In the judgments entered by Judge Bailey, he concluded as a matter of law that plaintiff’s claim against each defendant was barred by the statute of limitations. Through answers to interrogatories and answers to requests for admission, it was established without dispute that the master brake cylinder alleged to be defective was purchased by plaintiff’s insured from Weeks-Alien Motor Company and installed by plaintiff’s insured on his automobile in 1964. The court noted in the judgments that G.S. 1-15 (b) was ratified on 21 July 1971 and did not affect pending litigation. Had that statute affected pending litigation, *692this action would not have been barred by the statute of limitations. However, G.S. 1-15 (b) notwithstanding, the action was not barred. This Court, in Hager v. Equipment Co., 17 N.C. App. 489, 195 S.E. 2d 54 (1973), held that the trial court erred in dismissing a third-party action for indemnity against the seller of an allegedly defective elevator sold more than three years earlier on the ground that the statute of limitations barred the indemnity action. We held that the claim for indemnity did not arise until the injured party had brought an action against the one seeking indemnity, and that the claim for indemnity was separate and distinct from any possible claim that may have arisen at the time the elevator was purchased. All defendants concede that, although the opinion was not available to the court at the time the judgment was entered, it is controlling here, and the action is not barred by the statute of limitations.
In the judgment filed as to Weeks-Alien Motor Company, the court made 23 findings of fact. Plaintiff excepted to 10 of them. In the judgment filed as to Ford and Bendix, the court made 15 findings of fact, and plaintiff excepted to three of them. As we have pointed out on previous occasions, finding the facts in a judgment entered on a motion for summary judgment presupposes that the facts are in dispute. “ . . . [T]he Supreme Court and this Court have emphasized in numerous opinions that upon a motion for summary judgment it is no part of the court’s function to decide issues of fact but solely to determine whether there is an issue of fact to be tried.” Stone-street v. Compton Motors, Inc., et als., 18 N.C. App. 527, (Filed 27 June 1973). If findings of fact had been necessary, and if plaintiff had been required to except thereto in order to assign them as error on appeal, in this case all findings are supported by the uncontradicted evidence. On the undisputed facts, the court concluded, as to Weeks-Alien, that the defendant was not under a duty to test and examine the die-casting of the high pressure section of the master brake cylinder for latent defects before its sale to plaintiff’s insured, and its failure to do so did not constitute negligence; that plaintiff’s insured was not negligent in the operation of his automobile; that plaintiff is not subrogated to the rights of its insured; and that Weeks-Allen is entitled to summary judgment in its favor as a matter of law. On the undisputed facts, the court concluded as a matter of law, as to Ford and Bendix, that under the pleadings and facts plaintiff’s insured was not negligent, was not a tort-feasor, and plaintiff is not entitled to recover either indemnity, *693contribution or for breach of warranty of Bendix and Ford; that plaintiff is not subrogated to the rights of its insured; there is no genuine dispute as to any material fact necessary to decision in this case and Bendix and Ford are entitled to summary judgment in their favor as a matter of law.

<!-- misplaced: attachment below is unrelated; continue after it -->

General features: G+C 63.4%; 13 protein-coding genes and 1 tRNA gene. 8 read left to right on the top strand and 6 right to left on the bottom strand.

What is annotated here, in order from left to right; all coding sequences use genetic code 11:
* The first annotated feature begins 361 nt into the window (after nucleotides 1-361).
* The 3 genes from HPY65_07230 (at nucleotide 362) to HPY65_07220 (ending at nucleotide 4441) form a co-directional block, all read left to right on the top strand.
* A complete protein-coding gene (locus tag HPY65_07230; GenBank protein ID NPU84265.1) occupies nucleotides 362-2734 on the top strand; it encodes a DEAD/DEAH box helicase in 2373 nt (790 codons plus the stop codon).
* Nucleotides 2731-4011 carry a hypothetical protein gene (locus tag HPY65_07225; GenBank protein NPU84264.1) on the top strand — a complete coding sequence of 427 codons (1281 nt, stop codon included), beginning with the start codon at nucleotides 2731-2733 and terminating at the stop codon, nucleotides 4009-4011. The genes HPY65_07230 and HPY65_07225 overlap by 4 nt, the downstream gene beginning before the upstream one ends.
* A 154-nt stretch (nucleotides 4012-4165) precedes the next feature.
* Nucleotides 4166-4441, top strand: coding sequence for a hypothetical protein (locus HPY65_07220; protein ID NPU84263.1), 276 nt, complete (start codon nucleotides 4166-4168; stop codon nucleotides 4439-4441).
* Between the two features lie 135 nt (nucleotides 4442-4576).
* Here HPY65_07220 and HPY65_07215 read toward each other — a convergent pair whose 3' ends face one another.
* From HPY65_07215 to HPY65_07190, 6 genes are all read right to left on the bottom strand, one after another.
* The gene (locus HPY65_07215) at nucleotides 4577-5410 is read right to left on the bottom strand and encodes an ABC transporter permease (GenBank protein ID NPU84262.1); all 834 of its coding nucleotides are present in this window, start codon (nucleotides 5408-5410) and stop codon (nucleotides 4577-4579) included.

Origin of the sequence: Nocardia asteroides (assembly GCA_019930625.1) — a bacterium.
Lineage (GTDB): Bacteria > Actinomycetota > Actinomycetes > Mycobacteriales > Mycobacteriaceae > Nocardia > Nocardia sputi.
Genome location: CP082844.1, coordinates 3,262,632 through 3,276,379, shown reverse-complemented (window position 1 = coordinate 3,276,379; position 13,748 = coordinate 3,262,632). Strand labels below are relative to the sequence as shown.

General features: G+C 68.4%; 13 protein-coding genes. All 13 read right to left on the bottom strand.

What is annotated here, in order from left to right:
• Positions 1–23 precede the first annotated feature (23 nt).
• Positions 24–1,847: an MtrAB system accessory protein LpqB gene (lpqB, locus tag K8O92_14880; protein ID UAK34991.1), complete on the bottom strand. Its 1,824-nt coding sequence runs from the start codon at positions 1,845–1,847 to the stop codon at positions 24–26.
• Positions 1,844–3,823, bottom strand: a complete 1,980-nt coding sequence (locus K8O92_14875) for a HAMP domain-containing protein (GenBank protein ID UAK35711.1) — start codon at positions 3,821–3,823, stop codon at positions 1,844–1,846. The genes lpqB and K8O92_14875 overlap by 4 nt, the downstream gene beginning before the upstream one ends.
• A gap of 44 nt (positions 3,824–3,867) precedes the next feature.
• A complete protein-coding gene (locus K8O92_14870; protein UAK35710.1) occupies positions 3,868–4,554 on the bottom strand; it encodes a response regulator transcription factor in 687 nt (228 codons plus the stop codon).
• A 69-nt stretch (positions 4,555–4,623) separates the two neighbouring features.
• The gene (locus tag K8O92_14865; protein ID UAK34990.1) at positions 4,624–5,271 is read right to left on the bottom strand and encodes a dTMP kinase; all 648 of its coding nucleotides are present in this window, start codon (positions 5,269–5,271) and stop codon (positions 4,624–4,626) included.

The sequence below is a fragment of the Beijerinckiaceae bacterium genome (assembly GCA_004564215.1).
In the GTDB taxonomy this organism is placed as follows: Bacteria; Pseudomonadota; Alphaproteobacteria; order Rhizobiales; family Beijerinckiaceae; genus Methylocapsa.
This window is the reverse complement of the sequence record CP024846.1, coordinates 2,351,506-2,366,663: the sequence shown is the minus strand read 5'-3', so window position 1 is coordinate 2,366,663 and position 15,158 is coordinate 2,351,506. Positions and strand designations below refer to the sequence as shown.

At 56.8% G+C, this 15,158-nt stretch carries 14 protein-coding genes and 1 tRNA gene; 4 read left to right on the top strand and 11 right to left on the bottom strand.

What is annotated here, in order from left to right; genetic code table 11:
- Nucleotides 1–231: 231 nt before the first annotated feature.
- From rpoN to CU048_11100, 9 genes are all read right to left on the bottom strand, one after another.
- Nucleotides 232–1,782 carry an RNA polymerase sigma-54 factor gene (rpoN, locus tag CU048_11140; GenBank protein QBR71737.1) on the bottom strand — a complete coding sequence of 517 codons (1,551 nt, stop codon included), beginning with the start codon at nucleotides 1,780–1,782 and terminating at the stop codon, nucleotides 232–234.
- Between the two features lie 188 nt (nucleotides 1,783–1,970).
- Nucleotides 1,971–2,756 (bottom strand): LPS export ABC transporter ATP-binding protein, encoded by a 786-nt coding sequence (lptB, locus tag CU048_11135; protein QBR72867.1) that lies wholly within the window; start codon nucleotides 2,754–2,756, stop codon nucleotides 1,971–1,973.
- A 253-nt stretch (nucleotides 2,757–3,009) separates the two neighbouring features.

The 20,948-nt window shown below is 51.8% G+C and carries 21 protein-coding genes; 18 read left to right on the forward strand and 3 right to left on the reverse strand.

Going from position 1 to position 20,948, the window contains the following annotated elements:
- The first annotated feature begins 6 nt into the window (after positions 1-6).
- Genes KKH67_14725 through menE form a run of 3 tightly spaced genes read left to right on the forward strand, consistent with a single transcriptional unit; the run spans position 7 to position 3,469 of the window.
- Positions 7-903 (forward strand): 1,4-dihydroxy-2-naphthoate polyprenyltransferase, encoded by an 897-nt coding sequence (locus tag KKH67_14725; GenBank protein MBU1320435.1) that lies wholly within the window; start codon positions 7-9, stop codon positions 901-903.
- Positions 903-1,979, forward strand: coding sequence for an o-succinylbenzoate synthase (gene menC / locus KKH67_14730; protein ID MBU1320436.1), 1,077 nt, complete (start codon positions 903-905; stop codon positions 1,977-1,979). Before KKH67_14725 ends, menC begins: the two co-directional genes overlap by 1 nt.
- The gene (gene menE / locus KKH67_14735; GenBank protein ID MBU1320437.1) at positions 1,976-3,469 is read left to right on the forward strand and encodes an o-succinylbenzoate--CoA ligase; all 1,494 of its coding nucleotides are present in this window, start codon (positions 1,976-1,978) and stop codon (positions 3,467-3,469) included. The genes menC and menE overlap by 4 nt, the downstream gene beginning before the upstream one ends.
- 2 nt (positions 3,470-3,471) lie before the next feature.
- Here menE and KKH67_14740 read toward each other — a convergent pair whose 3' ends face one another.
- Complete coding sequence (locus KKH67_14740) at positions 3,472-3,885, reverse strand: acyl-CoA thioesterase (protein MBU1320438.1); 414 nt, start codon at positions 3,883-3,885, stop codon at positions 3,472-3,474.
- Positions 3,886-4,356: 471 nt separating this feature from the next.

With respect to Weeks-Alien, the undisputed facts are these: Plaintiff’s insured purchased the master brake cylinder from Weeks-Alien in 1964 and himself installed it in his automobile. Plaintiff’s insured was himself an automobile mechanic. He detected no defect in the cylinder and no defect manifested itself until the car had been driven over 20,000 miles. The defect consisted of a flaw in the high pressure section of the brake cylinder. Plaintiff concedes the defect was a latent one and further concedes that it was of such nature that plaintiff’s insured could not reasonably be expected to discover it. Plaintiff’s insured was an automobile mechanic by trade. He disassembled the cylinder at the time he purchased it and installed it by assembling all the component parts. He tested it by driving the car for over 20,000 miles after installation. Any liability of Weeks-Alien could only be predicated upon the existence of a defect of which it was aware or by reasonable diligence could have discovered at the time of sale. It would not, however, be responsible for a defect subsequently discovered which was not discernible by reasonable inspection at the time of sale. Hudson v. Drive It Yourself, Inc., 236 N.C. 503, 73 S.E. 2d 4 (1952). The court properly concluded that defendant Weeks-Allen had no duty to test and examine the die-casting of the high pressure section of the master brake cylinder for latent defects prior to its sale to plaintiff’s insured.